On June 15, 1917 the US Congress passed the Espionage Act which, while modified over the years, has remained in tact as legislation for a century. This Act addressed key concerns from that point in time:
- ‘interference’ in military recruitment
- interception of materials considered seditious or treasonous by the US Postmaster
- prohibited the transference of information to a foreign agent that may could hinder the US war effort
Passing the legislation was not at all surprising or unusual; all European countries had similar laws in place; it was the lengthy of time that it took for it to be accepted by the US Congress that was surprising. Like many US laws regarding international relations, this Act came out of the new needs brought on by the onset First World War, and was introduced by Woodrow Wilson in 1915, nearly two years before US entrance into the war. The reasons why Congress was slow in passing the Act are varied: the number of immigrants in the US would make it difficult to enforce; US isolationism; Congress’s uncertainty on whether or not it was necessary.
In the end, US entrance in war made the request more reasonable. Additionally, the February Revolution in Russia and the prominence of socialist groups there, coupled with the growing industrial working class movements in the US increased support for the bill, and therefore it was enacted in June 1917. As the war continued the Act was buttressed by the Sedition Act of 1918 that made it a federal crime to speak out against the US government, constitution, military and flag.
Even in peacetime, the Espionage Act was largely uncontroversial, but the Sedition Act was fraught with problems. First and foremost it seemed to contradict the First Amendment of the US Constitution which states, “Congress shall make no law respecting an establishment of religion, or prohibiting the free exercise thereof; or abridging the freedom of speech, or of the press; or the right of the people peaceably to assemble, and to petition the Government for a redress of grievances.”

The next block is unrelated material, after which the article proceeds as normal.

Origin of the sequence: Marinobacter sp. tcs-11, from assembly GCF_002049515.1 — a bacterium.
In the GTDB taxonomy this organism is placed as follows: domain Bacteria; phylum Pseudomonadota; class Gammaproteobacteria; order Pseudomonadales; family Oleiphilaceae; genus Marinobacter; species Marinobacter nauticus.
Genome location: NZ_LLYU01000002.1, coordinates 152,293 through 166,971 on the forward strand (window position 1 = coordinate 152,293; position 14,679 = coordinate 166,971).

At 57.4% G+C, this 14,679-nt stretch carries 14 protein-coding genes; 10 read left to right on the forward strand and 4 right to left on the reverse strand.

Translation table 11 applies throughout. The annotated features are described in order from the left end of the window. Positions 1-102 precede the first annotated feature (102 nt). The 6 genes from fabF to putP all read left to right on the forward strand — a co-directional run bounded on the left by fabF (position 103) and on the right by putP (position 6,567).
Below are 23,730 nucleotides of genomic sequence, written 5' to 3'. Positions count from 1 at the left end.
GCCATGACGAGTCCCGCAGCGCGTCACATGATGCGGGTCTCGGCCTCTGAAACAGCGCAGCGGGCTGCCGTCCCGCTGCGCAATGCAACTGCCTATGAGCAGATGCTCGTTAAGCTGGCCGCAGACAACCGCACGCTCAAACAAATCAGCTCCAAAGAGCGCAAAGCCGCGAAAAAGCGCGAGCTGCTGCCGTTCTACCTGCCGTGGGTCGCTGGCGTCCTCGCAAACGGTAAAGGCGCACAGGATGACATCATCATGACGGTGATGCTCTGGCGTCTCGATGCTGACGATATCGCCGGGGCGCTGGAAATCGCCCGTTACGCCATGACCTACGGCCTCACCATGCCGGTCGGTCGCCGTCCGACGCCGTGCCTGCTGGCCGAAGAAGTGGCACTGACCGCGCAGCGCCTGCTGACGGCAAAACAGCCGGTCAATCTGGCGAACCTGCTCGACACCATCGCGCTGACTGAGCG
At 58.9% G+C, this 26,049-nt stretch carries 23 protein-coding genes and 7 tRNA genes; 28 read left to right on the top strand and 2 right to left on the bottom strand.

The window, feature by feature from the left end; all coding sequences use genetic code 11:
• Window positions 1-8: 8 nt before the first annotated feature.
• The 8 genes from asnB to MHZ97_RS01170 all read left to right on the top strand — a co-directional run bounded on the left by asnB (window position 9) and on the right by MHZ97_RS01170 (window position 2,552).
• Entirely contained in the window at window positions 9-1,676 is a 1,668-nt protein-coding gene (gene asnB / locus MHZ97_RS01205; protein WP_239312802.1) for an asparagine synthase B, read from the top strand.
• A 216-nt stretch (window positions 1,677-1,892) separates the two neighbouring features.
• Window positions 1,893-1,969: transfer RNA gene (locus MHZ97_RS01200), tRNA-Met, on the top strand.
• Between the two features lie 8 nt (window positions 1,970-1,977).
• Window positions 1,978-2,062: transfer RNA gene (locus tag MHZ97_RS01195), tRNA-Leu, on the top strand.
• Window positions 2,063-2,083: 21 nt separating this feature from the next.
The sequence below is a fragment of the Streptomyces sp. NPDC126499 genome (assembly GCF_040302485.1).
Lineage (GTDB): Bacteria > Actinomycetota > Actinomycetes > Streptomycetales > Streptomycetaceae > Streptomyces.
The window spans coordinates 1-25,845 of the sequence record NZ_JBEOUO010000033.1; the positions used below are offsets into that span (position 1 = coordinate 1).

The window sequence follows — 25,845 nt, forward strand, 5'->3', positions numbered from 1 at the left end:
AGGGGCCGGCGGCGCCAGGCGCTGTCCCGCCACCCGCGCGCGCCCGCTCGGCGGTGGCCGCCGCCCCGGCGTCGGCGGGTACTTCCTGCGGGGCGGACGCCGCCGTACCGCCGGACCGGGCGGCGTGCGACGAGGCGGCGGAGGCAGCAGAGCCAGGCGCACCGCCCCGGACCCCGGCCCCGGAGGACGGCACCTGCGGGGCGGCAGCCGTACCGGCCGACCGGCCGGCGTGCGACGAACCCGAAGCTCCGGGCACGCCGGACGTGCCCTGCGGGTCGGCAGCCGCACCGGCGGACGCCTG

A second problem arose due to the large immigrant population, many of whom opposed the war, and at the same time still had relatives in Europe, in countries engaged in fighting against the US. Until World War I, the US had a very vibrant German-speaking community centered in the Midwest that included German-language newspapers, schools and even universities. All of these were now subject to these Acts, and found their actions seriously limited by these laws. Suspicions led many of these schools and colleges to close down; while this was portrayed as a demonstration of patriotism and voluntary in nature, it was also community-based self-preservation. However, others saw these laws as infringing on their rights to free speech, and did not want to serve in a military fighting against family and former neighbors.
The rejection of military service was not unique to the US; in Canada, a crisis erupted in 1917 when a number of Canadians opposed the introduction of conscription. Many farmers, industrial workers and immigrants not of English descent opposed conscription but the largest source of opposition was Quebec. Unlike the Anglophone Canadians who identified with the UK, the Quebecois saw no reason to engage in war in Europe. However, the number of volunteers had diminished and the government felt the need to introduce mandatory military service. The actual effect of the law was minimal: as the war drew to an end the number of conscripts called up numbered less than 50,000, and less than half of these served overseas. However, it changed the social fabric in Canada in a number of ways.
Back in the United States over 2000 people were arrested, and half of these were convicted, under the terms of these two acts. A series of court cases challenged the Espionage and Sedition Acts but in 1919 the US Supreme Court ruled that these measures were necessary in times of war to protect US soldiers and government activities. These laws were intended as emergency wartime measures, but while the Sedition Act was repealed in 1921, the Espionage Act has remained in force, with several amendments and changes that reflect the changing nature of enemy agents and espionage.
Conscription: mandatory military service
Espionage: spying or using spies to obtain information about the activities of another country.
Sedition: the act of inciting people to rebel against a government